The familiar drumbeat of late in the U.S. housing market is the combination of rising prices and scarcer inventory, indicating a harsh market. But a new report from Trulia has found that sellers and landlords have spent the past year cutting prices and rents, leading the company to speculate that some markets could be softening.
Over the past year, Trulia found that 70 of the 100 largest metros saw a half-percent increase in the share of for-sale listings with a price reduction. San Francisco came on top with a 3.07 percent increase in price reductions, though San Francisco remains a hot market. Only 8 percent of listings saw a price reduction this year, the second lowest out of the top 100 metros.
Nationally, rental listing prices increased by 1.35 percent to 9.32 percent overall from the year prior. And 80 of the top 100 metro areas saw more rental prices drop from last year to this year. Texas was the most notable area for reductions. Dallas led the list with a 10.74 percent shift. And, returning to San Francisco, landlords offering a month free rent is a growing practice.
According to Trulia, most months in 2016 showed a higher proportion of for-sale listings with price reductions compared to months exactly one year ago. Trulia emphasized that it is not saying that home prices have been declining‒‒in fact, the median for-sale listing prices increased almost 7 percent from last year to this year. Rather, the company suggests the market could be softening a bit.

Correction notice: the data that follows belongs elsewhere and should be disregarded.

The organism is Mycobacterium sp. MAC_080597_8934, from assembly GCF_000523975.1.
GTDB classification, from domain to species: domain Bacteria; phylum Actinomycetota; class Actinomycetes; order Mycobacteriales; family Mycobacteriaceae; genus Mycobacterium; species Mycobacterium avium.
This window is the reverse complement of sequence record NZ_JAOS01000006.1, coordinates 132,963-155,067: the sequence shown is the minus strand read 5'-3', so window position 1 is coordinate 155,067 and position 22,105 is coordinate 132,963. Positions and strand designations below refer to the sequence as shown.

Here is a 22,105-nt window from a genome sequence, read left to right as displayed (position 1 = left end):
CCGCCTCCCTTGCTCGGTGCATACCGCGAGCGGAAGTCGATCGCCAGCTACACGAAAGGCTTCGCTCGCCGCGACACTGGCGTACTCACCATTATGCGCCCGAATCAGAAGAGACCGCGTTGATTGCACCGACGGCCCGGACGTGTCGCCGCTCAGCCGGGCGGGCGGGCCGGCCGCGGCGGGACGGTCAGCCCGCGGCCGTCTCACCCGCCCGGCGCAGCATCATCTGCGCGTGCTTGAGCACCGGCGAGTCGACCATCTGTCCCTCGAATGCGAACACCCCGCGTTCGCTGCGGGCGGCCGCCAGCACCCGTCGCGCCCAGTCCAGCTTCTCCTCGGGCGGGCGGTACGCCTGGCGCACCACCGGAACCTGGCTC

Mark Uh, a researcher for Trulia who wrote the report, said the reason for the softening could be that landlords and sellers listed their properties too high the first time around.
“Perhaps it’s taking property owners a bit longer to sell or rent than you thought,” Uh wrote. “One solution may be to list the property a smidge lower (albeit still at a higher price than what you would have listed your house for the same time around last year) in order to attract more potential buyers or potential tenants. Such eye-blinking behavior or lesser degree of confidence is captured by the increase in the share of listings that saw a price reduction.”